Mid bass is nicely rounded, has more volume than most of the BA based earphones. Upper bass has good amount of energy and makes its presence felt. Mid bass body is bigger than sub-bass and upper bass body is similar to the sub-bass.

 The decay speed is typical of BA drivers. It is faster than dynamic drivers and delivers accurate notes thickness. Compared to the B400, it is slightly slower with more accurate notes thickness, this slowness gives it better precipitation and make it more enjoyable.

 Does the bass switch turn the TSMR 2 to a bass lovers delight? Not really, but if you like good amount of details and love some bass to your music, it will do it with pleasure.


 The TSMR 2 has one driver for both mid range and treble region, one might feel it is not adequate but let me tell you it does better than it sounds. It delivers a very detailed and engaging sound.

 Transition from upper bass to lower mid range is nicely done without much problem. It retains good amount of forwardness and energy considering the lack of dedicated drivers. It still is not as good as what more expensive earphones like the Secret Garden 3 and Avara AV3 can deliver but things are not better than this in its class.

 What really impresses me is the amount of clarity and transparency it delivers without being overly sharp or analytical. I am impressed the way it maintains air between instruments and keeps them clean. Layering and separation is better than what other earphones like Brainwavz B400 and EN700 pro can deliver, the TSMR 2 definitely feels a notch above the class in this department. You are not going to miss much when it comes to micro details. The density and distribution of instrument doesn’t leave much scope for complains. Notes have accurate body to them, finishing of notes is better than the TSMR 3 (not pro) and there is little to no graininess. You cannot expect it to be as clean as Fibae 4 or SD5 though.

 Vocals sound very clear thanks to a bit more forwardness compared to rest of the mid range. Tonality is fairly good with just a hint of dryness to it, especially with male vocals. Female vocals sound sharp and aptly accurate. It is not lush or smooth but is loaded with plenty of details and clarity. There are no sharper notes or sibilance to worry about.

 Stage size is bigger than most in this price range. Very close to what secret garden 3 delivers. The width and height is very good, it lacks a bit of depth.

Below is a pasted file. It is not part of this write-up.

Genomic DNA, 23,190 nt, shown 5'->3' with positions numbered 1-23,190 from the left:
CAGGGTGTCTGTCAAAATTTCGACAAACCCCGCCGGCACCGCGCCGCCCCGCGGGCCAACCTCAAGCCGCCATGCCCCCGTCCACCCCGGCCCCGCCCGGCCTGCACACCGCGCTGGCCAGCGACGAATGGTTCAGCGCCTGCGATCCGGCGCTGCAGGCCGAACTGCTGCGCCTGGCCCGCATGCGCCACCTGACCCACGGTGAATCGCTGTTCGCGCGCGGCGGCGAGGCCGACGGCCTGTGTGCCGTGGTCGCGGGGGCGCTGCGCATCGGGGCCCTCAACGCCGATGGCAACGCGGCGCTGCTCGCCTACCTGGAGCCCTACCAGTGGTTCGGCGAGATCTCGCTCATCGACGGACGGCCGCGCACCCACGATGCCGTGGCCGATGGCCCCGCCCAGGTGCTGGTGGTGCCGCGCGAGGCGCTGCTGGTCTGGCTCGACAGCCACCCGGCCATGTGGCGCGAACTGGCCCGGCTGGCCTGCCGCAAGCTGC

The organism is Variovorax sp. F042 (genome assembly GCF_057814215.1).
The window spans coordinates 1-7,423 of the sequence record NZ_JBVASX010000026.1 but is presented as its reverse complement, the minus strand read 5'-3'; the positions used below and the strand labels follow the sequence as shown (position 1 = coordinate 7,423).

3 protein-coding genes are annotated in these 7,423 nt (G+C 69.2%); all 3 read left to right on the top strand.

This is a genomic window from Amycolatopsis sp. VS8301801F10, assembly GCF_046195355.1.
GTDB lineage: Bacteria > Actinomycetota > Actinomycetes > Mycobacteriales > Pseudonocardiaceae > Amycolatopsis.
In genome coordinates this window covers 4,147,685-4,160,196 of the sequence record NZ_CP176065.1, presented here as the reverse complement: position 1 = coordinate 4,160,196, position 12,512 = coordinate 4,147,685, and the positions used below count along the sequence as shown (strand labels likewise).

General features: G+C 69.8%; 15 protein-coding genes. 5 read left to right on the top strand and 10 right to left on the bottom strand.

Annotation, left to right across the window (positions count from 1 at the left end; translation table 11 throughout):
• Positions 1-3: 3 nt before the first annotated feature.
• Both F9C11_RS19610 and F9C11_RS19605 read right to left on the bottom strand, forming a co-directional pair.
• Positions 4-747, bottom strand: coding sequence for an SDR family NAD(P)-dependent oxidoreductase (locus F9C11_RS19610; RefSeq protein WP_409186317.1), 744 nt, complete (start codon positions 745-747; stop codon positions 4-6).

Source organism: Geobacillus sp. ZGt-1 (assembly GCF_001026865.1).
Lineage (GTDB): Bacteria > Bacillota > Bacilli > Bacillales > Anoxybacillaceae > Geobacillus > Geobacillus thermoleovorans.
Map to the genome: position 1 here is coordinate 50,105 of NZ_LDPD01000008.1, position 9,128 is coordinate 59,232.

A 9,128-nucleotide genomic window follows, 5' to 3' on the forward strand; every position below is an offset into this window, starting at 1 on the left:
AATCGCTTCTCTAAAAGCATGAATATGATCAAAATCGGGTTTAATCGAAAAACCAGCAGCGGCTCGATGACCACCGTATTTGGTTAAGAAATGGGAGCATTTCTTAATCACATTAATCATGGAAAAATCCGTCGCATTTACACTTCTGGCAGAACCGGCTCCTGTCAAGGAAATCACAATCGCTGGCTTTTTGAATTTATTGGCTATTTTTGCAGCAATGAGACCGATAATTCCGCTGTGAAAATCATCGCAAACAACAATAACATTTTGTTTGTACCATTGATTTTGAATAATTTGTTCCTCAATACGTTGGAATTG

The Mid range is very impressive, loaded with details and clarity, considering there is only one driver working overtime for treble section too.


 The TSMR 2 maintains very good amount of sharpness across the spectrum and it holds true for the treble section too. It doesn’t shy away from a sparkly and energetic presentation filled with plenty of details and class leading transparency. The last gen TSMR 3 (not pro) was bad with treble, lacked extension and energy with a clumsy stage size, it felt cramped. Not the TSMR 2, the TSMR 2 has far better stage size and the treble extension is as good as it gets in this price range. It maintains good amount of energy till the end. Compared to the Brainwavz B400 the TSMR 2 feels fuller, more agile and healthier with notes body and depth.

 As the same driver is responsible for both treble and mid range, the transition from upper mid range to lower treble region is nicely done. There is no loss of energy with very good amount of details. The level of sharpness helps the TSMR 2 in maintaining plenty of air between instruments. Layering and separation is class leading too.

 Even when the presentation is mariginally on the aggressive side to keep good amount of sharpness intact, it doesn’t get sibilant. If you are sensitive to treble, you might find the TSMR 2 biting a bit harder and if you enjoy shining instruments you will love what this earphone has to offer.



Suman Sourav Meher

Suman Sourav Meher

My humble audiophile journey started in 2010, when I was in college, where I fell in love with the elements, nuances, and variations of this mesmerizing world. The ability of tiny earphones to recreate amazing sounds made my bad days tolerable and good days better! Now I am a full-time audiophile with a preference for musical tracks, especially vocals and engaging ones. I must admit I am addicted, but not to drugs or alcohol, but to earphones. Come join me as I share my experiences, bad or good, and let’s have some fun!